#1144 – Dick Bernard: The "Incident" in Falcon Heights MN July 6, 2016
NOTE: Responses welcome, to: dick_bernardATmsnDOTcom. Indicate if you are willing to share your reponse; it and others will be included in a later post at this space.
Thursday, I posted about the 100th anniversary of the end of the awful carnages in 1916 at the Somme and Verdun, France.
Jeff, who recommended the reminder of the horrors of 1916, mentioned almost off-handed what had just happened just hours before in the Twin Cities suburb of Falcon Heights (my home address about 30 years ago). I had not yet heard of the killing of the African-American by a policeman during what seemed a routine traffic stop Wednesday night, but I had included something of a footnote to the main post, and called the killing in Falcon Heights an “Incident” in my headline.
My friend, Christine, Parisienne, was first to respond: “You would be crucified in France to call [the killing in the St. Paul suburb] an “incident”!!!”
I asked her for an alternative, and her comment, and my response follow Andrena’s below.
Jeff, again, in suburban Burnsville, sent a comment yesterday from a business person in his circle: “I got an email today regarding business, the guy is an Italian ex pat who has lived in Ethiopia over 30 years. He has an agricultural cleaning and exporting business. He is in his early 70’s.”
At the end of the Italian-in-Ethiopia’s email was this comment:
“St. Paul is very near to Burnsville [Jeff’s home area]. When the police asks for the driving licence do they ask at gun point?”
But today’s commentary, about how it is to be black in this country, in the raw, came on Friday from Andrena, a good friend of mine and others. Andrena is a professional woman, and gave her testimony about being black in St. Paul sometime a week or so earlier.
At the end of the post, I will add my own two cents. But first, Andrena, with her permission:
“I can’t deal with any of this today. I’m back in the crying and anger mode. Why? Because white folks are pissed off about [MN] Gov. Dayton’s comments yesterday when he stated, Philando Castile [who was the man killed by the policeman in Falcon Heights] wouldn’t have been stopped if he were white.
Also, they (white folks on WCCO radio) were questioning, the authenticity of the tape and wondering ‘what happened before the tape was rolling’. Well, it seems, Philando Castile was pulled over because he had a ‘wide nose’ not due to a busted tail light. And now, with the sniper killing in Dallas, those perpetrators will be punished to the fullest extent of the law (which they should be) but, more often than not, police are not held to the same standard when they murder innocent citizens especially, with a 4 year old in the back seat.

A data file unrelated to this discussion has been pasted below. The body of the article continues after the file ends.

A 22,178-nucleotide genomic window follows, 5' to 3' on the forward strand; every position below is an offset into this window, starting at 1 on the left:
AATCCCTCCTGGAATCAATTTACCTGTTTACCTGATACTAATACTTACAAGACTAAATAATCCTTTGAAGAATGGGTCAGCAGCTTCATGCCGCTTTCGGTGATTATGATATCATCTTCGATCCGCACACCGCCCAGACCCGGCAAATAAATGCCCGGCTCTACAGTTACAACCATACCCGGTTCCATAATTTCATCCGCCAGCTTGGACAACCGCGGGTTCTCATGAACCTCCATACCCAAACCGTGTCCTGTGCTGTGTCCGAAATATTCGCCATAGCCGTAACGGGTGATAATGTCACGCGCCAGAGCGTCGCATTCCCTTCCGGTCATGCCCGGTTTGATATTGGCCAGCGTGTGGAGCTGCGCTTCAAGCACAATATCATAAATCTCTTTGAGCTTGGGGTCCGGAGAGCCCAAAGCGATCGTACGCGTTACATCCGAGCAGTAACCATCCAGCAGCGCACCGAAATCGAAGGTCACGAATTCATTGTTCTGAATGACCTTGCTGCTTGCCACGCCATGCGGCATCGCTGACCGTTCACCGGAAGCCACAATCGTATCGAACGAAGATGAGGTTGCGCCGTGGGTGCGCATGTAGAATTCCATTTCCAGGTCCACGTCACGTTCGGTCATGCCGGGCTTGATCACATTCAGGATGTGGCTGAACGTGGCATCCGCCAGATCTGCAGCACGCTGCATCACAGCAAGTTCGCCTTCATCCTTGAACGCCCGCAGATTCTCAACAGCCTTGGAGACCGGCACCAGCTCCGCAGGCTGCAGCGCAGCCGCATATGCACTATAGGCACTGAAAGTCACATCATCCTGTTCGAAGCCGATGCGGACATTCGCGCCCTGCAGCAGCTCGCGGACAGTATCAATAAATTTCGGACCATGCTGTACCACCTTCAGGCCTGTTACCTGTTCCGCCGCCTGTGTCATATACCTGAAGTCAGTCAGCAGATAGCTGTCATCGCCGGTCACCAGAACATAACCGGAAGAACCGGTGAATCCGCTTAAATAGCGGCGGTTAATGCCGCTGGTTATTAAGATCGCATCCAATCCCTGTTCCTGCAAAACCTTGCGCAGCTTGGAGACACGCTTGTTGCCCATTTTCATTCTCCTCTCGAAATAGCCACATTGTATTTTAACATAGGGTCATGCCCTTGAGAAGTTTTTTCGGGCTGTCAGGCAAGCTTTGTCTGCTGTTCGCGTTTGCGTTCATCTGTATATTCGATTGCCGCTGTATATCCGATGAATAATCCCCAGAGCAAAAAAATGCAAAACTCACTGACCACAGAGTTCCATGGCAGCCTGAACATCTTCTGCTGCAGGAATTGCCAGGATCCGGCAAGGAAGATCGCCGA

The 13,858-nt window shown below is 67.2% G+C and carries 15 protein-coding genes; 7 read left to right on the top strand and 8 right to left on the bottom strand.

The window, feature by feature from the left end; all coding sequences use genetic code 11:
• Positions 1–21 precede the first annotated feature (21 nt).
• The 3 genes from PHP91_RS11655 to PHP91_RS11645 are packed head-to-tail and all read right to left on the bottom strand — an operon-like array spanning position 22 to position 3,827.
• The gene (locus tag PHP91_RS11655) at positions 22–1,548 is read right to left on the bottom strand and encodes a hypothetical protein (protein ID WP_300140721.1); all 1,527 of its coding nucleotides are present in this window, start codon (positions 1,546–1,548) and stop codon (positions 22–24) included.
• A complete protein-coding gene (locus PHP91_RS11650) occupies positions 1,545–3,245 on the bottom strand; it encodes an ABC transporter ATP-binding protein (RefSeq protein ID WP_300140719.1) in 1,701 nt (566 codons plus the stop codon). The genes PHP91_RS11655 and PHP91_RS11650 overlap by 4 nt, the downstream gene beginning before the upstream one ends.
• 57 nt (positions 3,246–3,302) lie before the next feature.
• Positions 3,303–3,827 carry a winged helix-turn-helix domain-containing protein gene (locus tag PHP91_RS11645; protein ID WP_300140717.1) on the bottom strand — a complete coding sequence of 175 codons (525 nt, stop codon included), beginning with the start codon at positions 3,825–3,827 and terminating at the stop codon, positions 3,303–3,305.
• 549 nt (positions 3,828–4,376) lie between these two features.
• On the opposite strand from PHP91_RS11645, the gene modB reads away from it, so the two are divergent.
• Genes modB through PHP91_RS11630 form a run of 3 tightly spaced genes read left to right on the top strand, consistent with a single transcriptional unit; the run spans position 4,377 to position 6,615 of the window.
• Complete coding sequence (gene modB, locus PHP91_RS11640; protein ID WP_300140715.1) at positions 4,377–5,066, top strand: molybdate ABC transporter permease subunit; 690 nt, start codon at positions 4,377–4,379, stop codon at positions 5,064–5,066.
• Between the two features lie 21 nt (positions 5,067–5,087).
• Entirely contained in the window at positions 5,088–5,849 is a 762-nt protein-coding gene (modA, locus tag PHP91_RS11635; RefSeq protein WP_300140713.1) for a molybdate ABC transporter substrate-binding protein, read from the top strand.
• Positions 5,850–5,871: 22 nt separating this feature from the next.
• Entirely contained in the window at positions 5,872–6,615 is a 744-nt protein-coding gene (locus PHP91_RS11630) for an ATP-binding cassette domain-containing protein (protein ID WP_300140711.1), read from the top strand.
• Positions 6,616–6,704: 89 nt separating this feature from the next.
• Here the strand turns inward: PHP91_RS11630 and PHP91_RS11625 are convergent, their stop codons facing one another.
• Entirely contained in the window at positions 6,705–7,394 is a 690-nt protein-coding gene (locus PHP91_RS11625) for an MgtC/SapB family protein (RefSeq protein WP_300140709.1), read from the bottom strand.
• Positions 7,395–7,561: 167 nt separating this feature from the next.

I wasn’t angry yesterday but I felt extremely sad and helpless as I do today.
What I didn’t post on FB [Facebook] last week is I was almost pulled over by St. Paul police last week.
I was leaving the Franciscan house after my rosary prayers located [at] Hamline and LaFond avenue [St. Paul]. I was headed to Cathedral Hill to meet a friend for a late dinner at Red Cow restaurant located [in] Selby/Western Ave. I took Thomas Avenue and crossed over Dale. As soon as I passed Thomas Ave and Kent Street which is the corner of St. Agnes Catholic church, the St. Paul police car spotted me and turned onto Thomas Avenue from Kent Street. The time of day was approx. 8:50 pm., nearing dusk. A black woman driving in Frogtown.
I looked in my rear view mirror and noticed the squad car was extremely close on my bumper, I purposely slowed down without hitting my brakes. As fate would have it, I saw the pastor of St. Agnes Catholic Church walking down the street as I was approaching a stop sign and the cop was literally on my bumper, I stopped, rolled down my window and spoke to Fr. Moriarity, waving my hand at him. Fr. Moriarity stopped and we talked for approx. 30 seconds while I was at the stop sign with the cop behind me.
I wanted the … cop to know, I’m not a bad person and I know this priest and he addressed me by my first name.
I then took Thomas Avenue to Western Avenue crossing over University Avenue and 1-94 while still on Western. … cop followed me on Western Avenue until Marshall. The point I’m trying to make is I knew I was being followed aggressively and yet, there wasn’t anything I could do about it.
I’m a professional woman with a high level…security clearance and yet, none of that made any difference. Why? Because in that officer’s eyes, I was a black woman, driving through Frogtown at dusk in a decent looking SUV who he felt was suspicious, probably up to no good, probably trying to score drugs. I’m certain he ran my tags and wanted to know [what] someone with a Woodbury address was doing in Frogtown. I don’t hate the police and they serve and protect us. The only problem is they serve and protect some of us.
Enough of my rant. I’m still weepy and pissed off today………………”
Dick: I responded back to Christine’s initial “incident” comment: “Perhaps I’ll be crucified here, too. Not really. What would it be called? I might change the word, if you give me a good alternative.
We are a basically decent country – you know that. But until the gun issue is dealt with, these outrages will continue. We are accustomed to people being killed by guns every day. It leads our news every night. The death in Falcon Heights has all sorts of different elements, which might make it more effective to demand change.
1) An apparently Innocent African-American who had a legal right to have a gun, which he said he had beforehand, was blasted away by what appears to be a frightened policeman.